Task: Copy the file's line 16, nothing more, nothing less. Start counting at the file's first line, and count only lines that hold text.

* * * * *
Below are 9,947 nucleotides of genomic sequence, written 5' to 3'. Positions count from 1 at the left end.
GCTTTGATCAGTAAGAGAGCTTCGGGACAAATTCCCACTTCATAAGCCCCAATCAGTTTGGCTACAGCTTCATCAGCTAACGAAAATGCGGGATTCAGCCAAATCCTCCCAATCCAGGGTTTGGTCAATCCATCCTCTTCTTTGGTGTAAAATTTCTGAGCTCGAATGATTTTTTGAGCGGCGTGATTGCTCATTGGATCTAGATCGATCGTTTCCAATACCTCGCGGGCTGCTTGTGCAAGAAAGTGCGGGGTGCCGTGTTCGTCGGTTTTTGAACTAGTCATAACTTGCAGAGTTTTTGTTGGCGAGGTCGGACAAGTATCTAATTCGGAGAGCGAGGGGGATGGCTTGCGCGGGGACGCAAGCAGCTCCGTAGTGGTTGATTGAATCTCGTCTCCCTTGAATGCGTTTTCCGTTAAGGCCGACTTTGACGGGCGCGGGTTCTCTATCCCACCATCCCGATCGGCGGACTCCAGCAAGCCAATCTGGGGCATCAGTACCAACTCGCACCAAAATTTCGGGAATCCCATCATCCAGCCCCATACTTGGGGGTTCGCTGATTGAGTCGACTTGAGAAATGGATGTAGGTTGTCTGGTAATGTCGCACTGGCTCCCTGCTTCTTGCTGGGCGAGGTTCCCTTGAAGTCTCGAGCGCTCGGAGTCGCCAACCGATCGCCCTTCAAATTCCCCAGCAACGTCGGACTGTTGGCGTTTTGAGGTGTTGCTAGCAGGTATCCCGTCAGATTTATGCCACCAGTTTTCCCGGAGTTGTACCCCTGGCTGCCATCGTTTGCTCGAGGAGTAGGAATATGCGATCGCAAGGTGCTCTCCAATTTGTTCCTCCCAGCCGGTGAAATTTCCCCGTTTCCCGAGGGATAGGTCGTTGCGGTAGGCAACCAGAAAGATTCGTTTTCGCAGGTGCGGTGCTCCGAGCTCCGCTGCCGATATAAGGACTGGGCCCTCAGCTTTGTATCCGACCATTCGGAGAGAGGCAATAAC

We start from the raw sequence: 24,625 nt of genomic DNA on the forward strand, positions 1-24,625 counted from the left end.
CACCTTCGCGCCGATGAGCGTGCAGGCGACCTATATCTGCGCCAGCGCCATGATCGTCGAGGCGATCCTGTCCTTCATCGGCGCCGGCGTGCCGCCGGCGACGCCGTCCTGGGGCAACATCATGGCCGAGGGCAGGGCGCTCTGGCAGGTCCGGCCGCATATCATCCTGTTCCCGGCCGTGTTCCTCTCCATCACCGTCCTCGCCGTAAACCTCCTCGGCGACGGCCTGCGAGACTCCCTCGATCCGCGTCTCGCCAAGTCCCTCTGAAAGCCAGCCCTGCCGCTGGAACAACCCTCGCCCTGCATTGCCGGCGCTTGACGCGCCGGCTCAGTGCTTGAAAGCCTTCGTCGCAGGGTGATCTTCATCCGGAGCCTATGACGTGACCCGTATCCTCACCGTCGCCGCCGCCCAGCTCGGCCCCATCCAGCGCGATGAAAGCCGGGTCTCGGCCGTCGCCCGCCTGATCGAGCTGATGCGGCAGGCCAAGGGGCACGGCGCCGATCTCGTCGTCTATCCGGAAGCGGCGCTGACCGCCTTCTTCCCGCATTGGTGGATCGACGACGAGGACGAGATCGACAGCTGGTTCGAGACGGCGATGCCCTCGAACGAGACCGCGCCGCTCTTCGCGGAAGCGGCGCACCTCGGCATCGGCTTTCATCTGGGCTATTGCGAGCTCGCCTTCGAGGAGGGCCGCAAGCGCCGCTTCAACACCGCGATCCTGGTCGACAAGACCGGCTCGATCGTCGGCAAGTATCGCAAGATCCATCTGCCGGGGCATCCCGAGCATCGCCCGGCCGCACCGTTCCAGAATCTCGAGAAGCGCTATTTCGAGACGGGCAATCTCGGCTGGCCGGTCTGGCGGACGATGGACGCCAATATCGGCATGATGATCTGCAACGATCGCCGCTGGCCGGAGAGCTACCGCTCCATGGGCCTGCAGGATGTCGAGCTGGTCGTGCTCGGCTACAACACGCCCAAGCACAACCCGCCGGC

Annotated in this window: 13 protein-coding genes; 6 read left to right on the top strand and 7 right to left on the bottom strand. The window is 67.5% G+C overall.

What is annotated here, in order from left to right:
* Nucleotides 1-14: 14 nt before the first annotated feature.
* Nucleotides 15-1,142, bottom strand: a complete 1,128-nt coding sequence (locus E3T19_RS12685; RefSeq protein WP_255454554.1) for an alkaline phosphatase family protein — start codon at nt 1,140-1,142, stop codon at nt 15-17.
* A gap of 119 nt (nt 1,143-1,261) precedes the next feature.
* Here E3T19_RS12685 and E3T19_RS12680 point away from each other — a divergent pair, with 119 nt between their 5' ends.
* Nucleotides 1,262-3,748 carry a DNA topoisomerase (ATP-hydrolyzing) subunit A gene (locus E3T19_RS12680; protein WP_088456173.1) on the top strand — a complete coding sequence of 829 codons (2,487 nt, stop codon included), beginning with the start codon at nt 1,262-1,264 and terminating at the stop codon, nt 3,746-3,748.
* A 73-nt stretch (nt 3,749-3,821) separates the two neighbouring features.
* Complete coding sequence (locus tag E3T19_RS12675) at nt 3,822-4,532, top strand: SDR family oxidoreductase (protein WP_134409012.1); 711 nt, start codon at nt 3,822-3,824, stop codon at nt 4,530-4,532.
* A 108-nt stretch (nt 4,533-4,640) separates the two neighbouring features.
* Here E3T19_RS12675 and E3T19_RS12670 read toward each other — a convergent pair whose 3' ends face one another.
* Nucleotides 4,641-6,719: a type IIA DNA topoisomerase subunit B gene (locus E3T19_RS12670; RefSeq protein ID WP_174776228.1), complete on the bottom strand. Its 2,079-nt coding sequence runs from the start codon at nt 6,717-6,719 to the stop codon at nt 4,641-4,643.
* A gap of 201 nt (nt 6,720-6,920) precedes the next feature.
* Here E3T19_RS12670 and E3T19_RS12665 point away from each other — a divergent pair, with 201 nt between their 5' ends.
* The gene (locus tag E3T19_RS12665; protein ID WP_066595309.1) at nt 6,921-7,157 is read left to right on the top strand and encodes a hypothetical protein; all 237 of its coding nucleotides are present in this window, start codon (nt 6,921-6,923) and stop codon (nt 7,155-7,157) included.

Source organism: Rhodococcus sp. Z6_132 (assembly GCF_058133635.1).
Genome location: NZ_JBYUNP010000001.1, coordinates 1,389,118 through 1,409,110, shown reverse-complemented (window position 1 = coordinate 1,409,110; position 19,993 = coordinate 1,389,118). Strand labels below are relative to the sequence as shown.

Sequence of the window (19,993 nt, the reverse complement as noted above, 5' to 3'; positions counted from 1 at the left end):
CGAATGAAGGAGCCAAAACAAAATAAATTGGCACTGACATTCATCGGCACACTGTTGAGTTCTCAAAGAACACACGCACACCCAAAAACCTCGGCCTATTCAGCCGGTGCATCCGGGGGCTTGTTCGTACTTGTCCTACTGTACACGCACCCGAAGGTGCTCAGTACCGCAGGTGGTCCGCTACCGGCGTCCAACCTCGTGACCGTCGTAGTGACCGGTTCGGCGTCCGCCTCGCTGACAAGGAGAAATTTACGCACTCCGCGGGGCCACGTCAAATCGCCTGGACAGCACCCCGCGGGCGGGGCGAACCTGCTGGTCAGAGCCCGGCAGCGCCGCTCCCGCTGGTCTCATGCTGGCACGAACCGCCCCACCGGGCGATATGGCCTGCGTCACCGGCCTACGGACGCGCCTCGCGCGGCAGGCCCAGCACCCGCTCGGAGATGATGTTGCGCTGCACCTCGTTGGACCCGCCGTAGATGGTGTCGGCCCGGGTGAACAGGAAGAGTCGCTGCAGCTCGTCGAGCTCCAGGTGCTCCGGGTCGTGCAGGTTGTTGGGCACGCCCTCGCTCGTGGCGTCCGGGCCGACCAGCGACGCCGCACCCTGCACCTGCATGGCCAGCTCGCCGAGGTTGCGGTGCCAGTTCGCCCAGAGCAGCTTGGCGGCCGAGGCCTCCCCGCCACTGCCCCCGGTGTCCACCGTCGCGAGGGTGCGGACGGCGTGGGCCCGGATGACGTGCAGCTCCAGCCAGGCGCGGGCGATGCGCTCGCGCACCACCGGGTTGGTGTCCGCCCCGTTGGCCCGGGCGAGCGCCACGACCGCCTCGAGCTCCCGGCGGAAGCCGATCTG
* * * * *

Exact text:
* Nucleotides 4,641-6,719: a type IIA DNA topoisomerase subunit B gene (locus E3T19_RS12670; RefSeq protein ID WP_174776228.1), complete on the bottom strand. Its 2,079-nt coding sequence runs from the start codon at nt 6,717-6,719 to the stop codon at nt 4,641-4,643.